David Kattenburg:     And what role do you think China could play in resolving this conflict? Putin’s only friend, Putin’s only ally are the Chinese who’ve declined to condemn him for his invasion of Ukraine. Do you see them playing a role that would be constructive?

Joseph Gerson:       Well, they have that potential. It’s interesting. Yesterday, I’m trying to remember which level official it was, but they’ve consistently argued for territorial integrity. They’ve declined approving the invasion and they are in a position to exercise some leverage and control over Putin. The Chinese are concerned about their European markets and the degree to which they want to alienate those markets. That’s an open question and that could play a role. The other possibility here is if you look at Putin’s ethno-nationalist speech he gave shortly before the invasion, the excuse that Ukraine was Russian from time immemorial and therefore also in the tradition of Slavic solidarity they had to go in and invade, well that has implications for Taiwan. The Taiwanese are Chinese people. The Chinese see this as a renegade province. We’ve had intense, provocative military exercises on all sides. So depending on how this plays out, this could have serious impacts on security across Asia Pacific, and even the possibility of inciting a US-Chinese war. So we have to be thinking globally in terms of the need for a common security architecture.

David Kattenburg:     And how do you see that common security architecture emerging over the course of the next, I mean, it’s not going to emerge in the course of the next couple of weeks, but the ball will somehow get rolling in the face of this huge crisis. How do you see that crystallizing over the course of the next several weeks, or beginning to crystallize?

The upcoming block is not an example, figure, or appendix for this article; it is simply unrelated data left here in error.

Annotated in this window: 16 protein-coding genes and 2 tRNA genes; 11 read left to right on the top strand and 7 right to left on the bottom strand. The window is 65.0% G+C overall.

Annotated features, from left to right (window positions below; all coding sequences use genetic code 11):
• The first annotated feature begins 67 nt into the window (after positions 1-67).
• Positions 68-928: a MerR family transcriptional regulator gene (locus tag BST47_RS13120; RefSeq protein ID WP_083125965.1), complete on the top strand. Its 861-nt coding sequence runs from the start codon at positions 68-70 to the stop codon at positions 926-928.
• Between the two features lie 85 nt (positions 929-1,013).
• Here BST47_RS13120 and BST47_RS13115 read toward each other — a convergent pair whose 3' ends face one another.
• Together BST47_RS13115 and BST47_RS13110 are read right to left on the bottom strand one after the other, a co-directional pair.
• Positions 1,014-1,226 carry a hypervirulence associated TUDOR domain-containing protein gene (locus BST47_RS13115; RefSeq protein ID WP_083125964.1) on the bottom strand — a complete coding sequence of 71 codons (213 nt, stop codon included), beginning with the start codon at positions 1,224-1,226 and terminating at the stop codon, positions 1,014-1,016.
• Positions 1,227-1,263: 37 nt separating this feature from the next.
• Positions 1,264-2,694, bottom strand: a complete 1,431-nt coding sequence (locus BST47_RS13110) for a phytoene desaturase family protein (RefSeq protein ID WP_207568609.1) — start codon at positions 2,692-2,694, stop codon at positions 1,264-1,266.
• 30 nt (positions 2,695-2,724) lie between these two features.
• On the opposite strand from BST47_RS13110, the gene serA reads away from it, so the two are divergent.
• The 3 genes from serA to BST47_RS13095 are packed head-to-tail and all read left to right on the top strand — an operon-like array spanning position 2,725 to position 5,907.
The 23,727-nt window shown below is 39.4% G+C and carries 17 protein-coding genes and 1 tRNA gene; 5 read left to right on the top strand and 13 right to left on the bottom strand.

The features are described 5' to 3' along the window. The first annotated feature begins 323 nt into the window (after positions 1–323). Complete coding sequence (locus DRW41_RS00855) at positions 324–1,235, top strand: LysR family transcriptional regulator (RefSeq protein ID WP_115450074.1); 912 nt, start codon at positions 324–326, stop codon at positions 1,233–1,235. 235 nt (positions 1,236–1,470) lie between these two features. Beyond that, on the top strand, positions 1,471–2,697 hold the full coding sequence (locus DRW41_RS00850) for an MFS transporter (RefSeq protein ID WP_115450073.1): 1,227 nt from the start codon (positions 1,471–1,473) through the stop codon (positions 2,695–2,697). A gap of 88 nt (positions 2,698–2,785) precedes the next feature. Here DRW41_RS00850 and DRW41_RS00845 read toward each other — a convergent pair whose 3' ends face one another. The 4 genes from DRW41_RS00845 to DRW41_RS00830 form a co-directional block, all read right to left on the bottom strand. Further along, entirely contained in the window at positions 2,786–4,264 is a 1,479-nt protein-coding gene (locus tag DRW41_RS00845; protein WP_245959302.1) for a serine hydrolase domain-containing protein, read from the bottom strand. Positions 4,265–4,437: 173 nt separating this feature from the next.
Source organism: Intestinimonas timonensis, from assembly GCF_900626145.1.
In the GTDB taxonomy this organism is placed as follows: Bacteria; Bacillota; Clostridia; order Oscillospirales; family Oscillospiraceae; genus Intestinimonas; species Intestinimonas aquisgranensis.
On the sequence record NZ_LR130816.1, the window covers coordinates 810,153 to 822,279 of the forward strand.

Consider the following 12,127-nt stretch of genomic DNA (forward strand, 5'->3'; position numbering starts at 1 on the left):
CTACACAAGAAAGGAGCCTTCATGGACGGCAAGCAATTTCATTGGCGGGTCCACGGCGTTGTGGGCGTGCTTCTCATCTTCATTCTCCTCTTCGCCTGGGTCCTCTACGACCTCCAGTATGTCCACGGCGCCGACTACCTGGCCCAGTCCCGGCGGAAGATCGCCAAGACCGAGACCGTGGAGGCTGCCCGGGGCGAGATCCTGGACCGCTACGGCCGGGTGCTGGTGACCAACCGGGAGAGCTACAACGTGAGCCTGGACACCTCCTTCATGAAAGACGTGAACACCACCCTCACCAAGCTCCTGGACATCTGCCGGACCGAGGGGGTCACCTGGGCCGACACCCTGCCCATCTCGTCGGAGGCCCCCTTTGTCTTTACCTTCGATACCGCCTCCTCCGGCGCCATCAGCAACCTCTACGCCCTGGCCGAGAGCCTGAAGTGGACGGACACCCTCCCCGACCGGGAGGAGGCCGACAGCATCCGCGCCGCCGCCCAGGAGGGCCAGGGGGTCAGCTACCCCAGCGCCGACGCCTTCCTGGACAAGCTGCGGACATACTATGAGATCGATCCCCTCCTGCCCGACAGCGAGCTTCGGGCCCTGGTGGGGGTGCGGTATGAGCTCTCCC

Joseph Gerson:        Well, it’s an uphill struggle. I mean, I don’t know this is definitely going to happen and it’s going to be rather longer than weeks or even a year. Trust has been totally shattered and some of the dust is going to have to settle. We’re going to have to see what the world looks like on the other side of this, and that’s unclear. It’s important, I think, at this stage to reopen lines of communication, to build people-to-people contacts at all levels: the level of policy makers, advisors across those lines, military-to-military discussions, and at the popular level. And I’m aware that some of these lines are just beginning to open and we need to do what we can to keep them open and to have civil conversation.